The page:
Dairy Free/ Egg free/ Vegan/ Vegan/Vegetarian

Vegan Green Tomato, Almond, Olive Oil, and Orange Mini Coffeecakes

I am often accused of growing tomato TREES rather than tomato bushes. My record, to date, is 15′ tall tomato bushes. (Yes, that is a 5′ tall ladder that is dwarfed by my tomato plants.) But sadly, almost every year, there comes a day when I am in my garden with a flashlight, picking green tomatoes as fast as I can because the weather forecast has called for a hard freeze that evening.

By the time I am finished, I typically have filled two 3-gallon buckets with green tomatoes. In the past, I have made pickled green tomatoes or given green tomatoes to friends who love fried green tomatoes. I have also tried including them in cooking and baking. Green Tomato and Dried Apple Pie was one delicious result (actually 2, both the original and the gluten-free versions) of experimenting with green tomatoes. But I have also been intrigued with the use of olive oil in baked goods, because olive oil has a very pronounced taste. My previous attempts with olive oil cake recipes I found in various sources had always produced “unfortunate” tasting cakes. I decided olive oil needed to be used with cakes that have a “tangy” taste. Green tomatoes are tangy. Orange juice, orange zest, and candied orange peel enhanced the flavor just enough to make an outstanding coffeecake. Oh, and did I mention the cake is also made with almond flour?

Last year I used my green tomatoes to develop Green Tomato Mini Coffeecakes with Olive Oil and Orange Zest, and Gluten Free Green Tomato Mini Coffeecakes with Olive Oil and Orange. Sadly, the downside of using green tomatoes is how quickly they begin to turn red. So I had to wait until I had more green tomatoes to make the Vegan version and the Diabetic Friendly/reduced sugar version. So today, I present Vegan Green Tomato, Almond, Olive Oil, and Orange Mini Coffeecakes, and look for the Diabetic Friendly version later this week. Enjoy!


This is an easy to make coffeecake. Just a few “insider” bits of information:

When both volumetric and weight measures are provided, the volumetric measures should be considered approximations. The standard measure for a cup of flour is 120 grams. By volume, this measure will typically be less than 1 cup. When baking, it is always best to use a food scale to measure dry ingredients, especially flour. However, if you don’t have a food scale, sift the flour three times, then spoon the flour into a measuring cup and use the flat edge of a knife to level it off. This should result in a cup of flour that weighs about 120 grams.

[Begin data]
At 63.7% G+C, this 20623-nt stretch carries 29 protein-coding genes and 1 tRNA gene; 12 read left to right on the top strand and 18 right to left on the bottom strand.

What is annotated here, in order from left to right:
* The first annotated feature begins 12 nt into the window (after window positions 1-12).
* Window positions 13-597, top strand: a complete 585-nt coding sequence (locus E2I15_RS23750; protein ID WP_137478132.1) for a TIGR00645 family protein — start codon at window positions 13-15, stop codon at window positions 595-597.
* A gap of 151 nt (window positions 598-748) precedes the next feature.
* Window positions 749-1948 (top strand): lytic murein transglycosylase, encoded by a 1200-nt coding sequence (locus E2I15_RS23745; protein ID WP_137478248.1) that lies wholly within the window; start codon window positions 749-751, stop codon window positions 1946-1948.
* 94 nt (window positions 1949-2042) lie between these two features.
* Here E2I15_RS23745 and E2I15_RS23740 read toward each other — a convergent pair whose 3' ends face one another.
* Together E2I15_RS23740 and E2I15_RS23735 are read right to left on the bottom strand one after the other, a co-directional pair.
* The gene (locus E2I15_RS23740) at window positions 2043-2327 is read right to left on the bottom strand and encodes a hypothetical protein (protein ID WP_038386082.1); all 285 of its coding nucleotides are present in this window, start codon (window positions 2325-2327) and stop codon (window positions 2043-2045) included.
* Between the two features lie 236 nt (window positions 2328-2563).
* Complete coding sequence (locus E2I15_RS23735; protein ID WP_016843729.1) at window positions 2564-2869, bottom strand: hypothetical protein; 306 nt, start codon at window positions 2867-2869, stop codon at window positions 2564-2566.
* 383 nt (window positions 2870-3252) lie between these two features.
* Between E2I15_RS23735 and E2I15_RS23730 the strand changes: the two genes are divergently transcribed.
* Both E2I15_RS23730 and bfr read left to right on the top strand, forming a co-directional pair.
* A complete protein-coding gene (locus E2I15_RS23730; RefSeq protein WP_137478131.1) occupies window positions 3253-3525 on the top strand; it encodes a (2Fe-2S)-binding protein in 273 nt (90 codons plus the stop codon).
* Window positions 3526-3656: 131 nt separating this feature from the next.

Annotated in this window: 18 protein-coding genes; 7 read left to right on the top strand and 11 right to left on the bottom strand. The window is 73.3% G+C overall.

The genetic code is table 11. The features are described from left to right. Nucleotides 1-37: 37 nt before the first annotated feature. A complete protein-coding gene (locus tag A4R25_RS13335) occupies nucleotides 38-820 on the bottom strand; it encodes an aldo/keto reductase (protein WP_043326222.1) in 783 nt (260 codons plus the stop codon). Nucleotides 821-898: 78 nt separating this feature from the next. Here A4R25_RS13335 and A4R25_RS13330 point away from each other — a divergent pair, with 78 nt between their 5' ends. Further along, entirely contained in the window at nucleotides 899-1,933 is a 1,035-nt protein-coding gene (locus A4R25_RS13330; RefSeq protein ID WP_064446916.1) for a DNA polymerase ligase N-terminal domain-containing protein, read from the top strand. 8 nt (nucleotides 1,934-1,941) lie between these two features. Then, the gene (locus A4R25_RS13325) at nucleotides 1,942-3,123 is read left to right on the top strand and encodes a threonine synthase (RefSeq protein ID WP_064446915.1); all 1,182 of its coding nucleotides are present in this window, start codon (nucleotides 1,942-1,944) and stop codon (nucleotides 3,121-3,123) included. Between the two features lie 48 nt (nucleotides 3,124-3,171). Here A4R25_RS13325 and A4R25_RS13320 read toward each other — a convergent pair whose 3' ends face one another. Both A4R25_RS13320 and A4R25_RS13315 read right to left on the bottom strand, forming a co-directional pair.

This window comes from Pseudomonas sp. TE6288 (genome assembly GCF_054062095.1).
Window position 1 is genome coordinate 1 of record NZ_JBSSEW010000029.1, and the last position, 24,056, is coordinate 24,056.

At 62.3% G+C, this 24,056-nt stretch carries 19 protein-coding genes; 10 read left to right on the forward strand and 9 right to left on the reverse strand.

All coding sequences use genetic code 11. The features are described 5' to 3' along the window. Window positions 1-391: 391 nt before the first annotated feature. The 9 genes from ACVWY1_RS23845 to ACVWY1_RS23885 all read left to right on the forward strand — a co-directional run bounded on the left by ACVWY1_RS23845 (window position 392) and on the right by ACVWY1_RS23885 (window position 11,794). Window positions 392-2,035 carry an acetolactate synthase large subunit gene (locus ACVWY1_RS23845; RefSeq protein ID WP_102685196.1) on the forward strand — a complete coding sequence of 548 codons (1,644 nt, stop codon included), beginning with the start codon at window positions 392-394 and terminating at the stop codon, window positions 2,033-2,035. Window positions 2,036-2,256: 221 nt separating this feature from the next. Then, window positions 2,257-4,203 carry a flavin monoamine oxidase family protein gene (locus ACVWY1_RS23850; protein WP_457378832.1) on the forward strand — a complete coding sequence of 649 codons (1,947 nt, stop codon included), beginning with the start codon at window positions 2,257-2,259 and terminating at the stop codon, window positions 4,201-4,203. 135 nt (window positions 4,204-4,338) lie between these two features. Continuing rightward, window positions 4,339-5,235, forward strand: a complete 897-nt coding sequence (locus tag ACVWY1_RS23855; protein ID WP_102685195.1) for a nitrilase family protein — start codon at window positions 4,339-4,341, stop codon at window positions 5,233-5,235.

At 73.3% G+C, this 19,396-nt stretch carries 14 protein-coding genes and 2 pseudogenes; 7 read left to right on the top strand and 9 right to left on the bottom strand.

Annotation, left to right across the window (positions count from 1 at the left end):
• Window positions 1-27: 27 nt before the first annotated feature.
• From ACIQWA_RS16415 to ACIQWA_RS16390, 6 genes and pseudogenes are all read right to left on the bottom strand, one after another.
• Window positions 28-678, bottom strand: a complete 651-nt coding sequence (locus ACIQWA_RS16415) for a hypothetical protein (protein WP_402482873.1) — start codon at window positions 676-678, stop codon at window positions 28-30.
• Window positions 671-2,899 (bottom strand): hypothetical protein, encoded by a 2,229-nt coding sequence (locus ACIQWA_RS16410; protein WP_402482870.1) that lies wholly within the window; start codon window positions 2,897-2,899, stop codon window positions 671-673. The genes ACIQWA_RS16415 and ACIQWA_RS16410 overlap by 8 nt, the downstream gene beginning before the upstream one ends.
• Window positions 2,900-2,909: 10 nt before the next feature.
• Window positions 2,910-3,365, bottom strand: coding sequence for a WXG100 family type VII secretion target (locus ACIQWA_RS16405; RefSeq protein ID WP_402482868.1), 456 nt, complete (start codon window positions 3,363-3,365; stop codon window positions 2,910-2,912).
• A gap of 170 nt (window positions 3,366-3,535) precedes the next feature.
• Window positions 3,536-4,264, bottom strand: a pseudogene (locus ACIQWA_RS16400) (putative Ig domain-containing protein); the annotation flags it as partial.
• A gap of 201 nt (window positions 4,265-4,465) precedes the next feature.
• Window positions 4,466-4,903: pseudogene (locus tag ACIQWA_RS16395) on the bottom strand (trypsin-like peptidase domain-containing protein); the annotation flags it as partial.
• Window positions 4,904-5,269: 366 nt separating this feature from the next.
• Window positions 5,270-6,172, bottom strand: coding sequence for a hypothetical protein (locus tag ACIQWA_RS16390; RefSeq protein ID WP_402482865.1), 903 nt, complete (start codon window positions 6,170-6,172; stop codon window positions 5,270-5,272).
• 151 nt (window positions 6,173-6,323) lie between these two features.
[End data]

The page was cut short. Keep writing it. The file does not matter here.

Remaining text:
DON’T LET YOUR CAKE BE A CLING-ON. This is a very moist coffeecake. Place 8 standard size cupcake papers in a muffin/cupcake tin. Spray the cupcake papers to prevent the coffeecake from sticking to the papers.

HOLD ME, SQUEEZE ME: It is important to place the chopped green tomatoes in a lint-free cloth and squeeze out as much water as possible before adding to the flour mix. Be sure to remove the seeds and gelatinous membrane from the tomatoes, as the membrane contains a great deal of water. Too much tomato water can cause the coffeecake to fail to rise properly.

At the Virginia Renaissance Faire, where I have a bakery stand (yes, I am under state inspection), I am occasionally asked what makes sugar vegan and why am I not using coconut sugar. I do not use coconut sugar because it can add a coconut taste to baked goods. What makes sugar vegan or not vegan is how the sugar source is processed, rather than the type of sugar used. Sugars labelled Vegan or Organic, such as Sugar in the Raw, are vegan.

To begin, preheat the oven to 350 degrees. Line a baking sheet with parchment paper. Then spread the almond flour on it and bake the almond flour for 3-4 minutes until it just begins to turn brown and an aroma rises. This will dry the almond flour (it will actually measure a couple grams less after baking than before baking), increasing its flavor and its ability to absorb moisture. This is important with vegan baking as too much moisture will cause the baked item to sink. I like to line my baking sheets with parchment paper because I know there are no possible carryover flavors from the baking sheet, plus I can simply pick up the parchment paper and pour the prepared almond flour into the mixing bowl.

Almond flour before baking…
and after baking. Note the almond flour is just beginning to turn brown.

White vinegar is added to coconut milk to “sour” the milk, which helps to maintain the rise. White vinegar is used, rather than cider vinegar, because cider vinegar adds an apple taste to the baked good, but white vinegar does not.